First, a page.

My parents introduced their children to classical music from an early age. All of us had our favorite pieces. In my pre-teen years, mine was unquestionably Camille Saint-Saëns' whimsical work "The Carnival of the Animals", composed in 1886. It comprised 14 short movements, each describing in musical terms a particular animal. The music may have been whimsically inspired, but it's actually very well written, and has stood the test of time. It remains immensely popular worldwide.
In 1949 the American poet and satirist Ogden Nash wrote a series of tongue-in-cheek amusing poems for each movement, which were used on a new recording of the work conducted by Andre Kostelanetz. British dramatist, author, composer and entertainer Noël Coward recited the verses on the recording, which became instantly popular. My parents bought it, and introduced me to the work by playing it so often that the LP record wore out and they had to buy another.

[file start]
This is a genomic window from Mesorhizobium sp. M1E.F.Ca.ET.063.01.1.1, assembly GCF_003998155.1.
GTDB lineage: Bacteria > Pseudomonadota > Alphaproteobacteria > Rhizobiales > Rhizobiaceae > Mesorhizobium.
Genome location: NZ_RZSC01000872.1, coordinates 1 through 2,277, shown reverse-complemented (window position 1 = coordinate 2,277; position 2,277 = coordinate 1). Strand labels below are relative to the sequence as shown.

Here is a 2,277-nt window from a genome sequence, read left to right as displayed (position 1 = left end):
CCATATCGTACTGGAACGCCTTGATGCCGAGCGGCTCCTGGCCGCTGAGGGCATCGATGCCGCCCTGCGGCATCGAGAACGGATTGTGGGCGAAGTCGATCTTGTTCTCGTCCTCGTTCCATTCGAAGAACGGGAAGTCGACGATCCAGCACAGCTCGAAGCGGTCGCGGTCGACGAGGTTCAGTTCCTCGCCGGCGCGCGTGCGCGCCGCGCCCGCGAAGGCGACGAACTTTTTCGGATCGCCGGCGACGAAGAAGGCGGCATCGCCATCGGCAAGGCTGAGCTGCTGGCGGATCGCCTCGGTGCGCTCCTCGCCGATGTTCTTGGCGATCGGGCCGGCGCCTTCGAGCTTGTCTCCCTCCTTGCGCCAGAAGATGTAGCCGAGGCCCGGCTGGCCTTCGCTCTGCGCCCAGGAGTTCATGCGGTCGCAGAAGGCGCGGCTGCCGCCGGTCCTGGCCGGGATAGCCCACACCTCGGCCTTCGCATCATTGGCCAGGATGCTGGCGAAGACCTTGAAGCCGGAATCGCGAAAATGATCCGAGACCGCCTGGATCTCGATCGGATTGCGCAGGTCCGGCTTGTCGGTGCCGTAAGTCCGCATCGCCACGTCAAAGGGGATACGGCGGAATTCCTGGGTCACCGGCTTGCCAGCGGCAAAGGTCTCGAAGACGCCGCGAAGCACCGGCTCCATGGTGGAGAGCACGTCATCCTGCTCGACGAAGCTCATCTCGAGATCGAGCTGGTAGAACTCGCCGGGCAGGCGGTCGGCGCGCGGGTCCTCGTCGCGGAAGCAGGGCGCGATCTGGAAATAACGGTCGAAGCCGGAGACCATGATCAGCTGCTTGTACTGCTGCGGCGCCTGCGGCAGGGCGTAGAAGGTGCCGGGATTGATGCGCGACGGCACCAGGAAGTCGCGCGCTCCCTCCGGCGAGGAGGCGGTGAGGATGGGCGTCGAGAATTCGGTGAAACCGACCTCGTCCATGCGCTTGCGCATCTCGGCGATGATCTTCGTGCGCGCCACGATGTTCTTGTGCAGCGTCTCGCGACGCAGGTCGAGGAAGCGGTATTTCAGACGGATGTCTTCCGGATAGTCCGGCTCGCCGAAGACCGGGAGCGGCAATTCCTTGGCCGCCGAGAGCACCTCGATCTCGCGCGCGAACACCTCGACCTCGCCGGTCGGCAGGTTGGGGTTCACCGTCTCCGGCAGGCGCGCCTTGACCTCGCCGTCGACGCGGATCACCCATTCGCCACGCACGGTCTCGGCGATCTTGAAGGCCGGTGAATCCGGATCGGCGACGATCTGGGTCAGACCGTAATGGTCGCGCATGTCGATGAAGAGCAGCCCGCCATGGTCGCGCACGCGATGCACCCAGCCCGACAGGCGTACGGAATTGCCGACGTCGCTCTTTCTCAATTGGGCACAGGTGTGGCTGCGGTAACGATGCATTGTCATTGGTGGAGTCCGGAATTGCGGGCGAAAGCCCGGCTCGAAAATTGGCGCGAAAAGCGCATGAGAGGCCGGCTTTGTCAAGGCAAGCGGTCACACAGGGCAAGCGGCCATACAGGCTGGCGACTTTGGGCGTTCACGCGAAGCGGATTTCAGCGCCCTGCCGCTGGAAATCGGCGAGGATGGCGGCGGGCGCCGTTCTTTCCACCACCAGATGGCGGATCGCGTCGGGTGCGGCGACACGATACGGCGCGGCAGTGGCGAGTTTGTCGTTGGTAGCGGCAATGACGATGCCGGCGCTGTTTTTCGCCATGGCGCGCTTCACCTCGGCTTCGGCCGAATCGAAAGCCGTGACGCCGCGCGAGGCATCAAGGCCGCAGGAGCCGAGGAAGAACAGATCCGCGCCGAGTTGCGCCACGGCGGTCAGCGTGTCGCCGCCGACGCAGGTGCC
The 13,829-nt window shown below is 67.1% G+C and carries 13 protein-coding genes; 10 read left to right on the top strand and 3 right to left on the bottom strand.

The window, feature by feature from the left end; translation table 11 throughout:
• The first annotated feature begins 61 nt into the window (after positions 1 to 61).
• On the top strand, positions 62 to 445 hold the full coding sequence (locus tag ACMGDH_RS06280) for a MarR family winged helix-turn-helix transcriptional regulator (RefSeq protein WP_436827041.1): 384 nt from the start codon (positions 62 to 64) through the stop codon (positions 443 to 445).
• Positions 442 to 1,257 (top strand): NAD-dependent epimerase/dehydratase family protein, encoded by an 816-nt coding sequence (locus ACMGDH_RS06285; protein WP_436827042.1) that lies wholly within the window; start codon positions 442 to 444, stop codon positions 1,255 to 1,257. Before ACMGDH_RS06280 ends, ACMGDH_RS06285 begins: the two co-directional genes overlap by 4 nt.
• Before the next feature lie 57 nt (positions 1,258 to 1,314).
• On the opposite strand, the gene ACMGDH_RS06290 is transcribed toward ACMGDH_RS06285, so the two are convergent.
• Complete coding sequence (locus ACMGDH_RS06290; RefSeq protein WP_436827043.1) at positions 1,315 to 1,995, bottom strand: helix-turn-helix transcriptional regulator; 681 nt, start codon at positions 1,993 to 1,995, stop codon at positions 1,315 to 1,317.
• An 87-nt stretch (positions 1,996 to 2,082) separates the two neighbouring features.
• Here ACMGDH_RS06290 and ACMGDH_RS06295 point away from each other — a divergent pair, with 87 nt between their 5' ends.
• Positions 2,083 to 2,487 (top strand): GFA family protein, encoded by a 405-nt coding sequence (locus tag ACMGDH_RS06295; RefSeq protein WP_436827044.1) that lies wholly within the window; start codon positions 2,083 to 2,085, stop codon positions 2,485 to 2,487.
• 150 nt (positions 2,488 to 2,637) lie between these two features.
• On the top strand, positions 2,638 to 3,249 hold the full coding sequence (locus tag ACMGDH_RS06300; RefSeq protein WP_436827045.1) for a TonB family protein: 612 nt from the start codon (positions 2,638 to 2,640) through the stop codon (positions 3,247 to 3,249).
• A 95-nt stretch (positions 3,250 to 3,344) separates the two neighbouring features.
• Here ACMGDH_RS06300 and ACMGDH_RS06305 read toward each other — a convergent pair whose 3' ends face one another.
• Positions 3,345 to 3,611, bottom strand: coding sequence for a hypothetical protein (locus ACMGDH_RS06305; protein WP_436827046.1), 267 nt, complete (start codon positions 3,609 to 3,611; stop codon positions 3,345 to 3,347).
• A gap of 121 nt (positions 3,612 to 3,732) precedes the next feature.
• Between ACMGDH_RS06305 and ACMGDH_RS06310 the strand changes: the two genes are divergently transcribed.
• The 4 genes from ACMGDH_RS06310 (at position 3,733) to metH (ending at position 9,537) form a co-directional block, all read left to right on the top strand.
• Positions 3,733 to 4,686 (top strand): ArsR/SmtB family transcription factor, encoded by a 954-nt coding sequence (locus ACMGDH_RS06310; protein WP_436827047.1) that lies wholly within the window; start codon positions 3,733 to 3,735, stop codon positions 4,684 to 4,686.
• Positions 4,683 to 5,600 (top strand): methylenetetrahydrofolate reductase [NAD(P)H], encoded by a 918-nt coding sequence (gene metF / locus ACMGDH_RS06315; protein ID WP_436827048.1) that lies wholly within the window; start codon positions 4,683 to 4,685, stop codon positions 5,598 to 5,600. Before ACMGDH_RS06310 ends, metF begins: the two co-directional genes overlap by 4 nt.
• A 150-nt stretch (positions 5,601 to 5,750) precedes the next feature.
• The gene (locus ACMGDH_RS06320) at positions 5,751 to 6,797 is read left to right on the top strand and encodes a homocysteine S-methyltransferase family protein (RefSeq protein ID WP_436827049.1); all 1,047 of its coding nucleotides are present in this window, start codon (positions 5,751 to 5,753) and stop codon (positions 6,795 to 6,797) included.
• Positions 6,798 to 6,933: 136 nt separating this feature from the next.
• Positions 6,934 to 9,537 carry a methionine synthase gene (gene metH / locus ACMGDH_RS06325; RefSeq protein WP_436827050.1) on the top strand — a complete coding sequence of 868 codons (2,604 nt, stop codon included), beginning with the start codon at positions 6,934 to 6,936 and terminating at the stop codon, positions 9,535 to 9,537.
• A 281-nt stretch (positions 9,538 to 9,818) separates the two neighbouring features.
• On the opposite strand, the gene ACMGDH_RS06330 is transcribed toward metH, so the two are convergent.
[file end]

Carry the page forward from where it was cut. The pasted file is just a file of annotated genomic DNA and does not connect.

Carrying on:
You can imagine my delight when, more than half a century after I first heard it, I found a copy of that very recording on YouTube. Hearing the American comic verse of Ogden Nash performed with the stiff-upper-lip English accent of Noël Coward is giggle-worthy in itself.
Here, for your enjoyment, is that first-ever recording of "The Carnival of the Animals" with Coward's rendition of Nash's verse. Enjoy!
Oh, the childhood memories that brings back . . .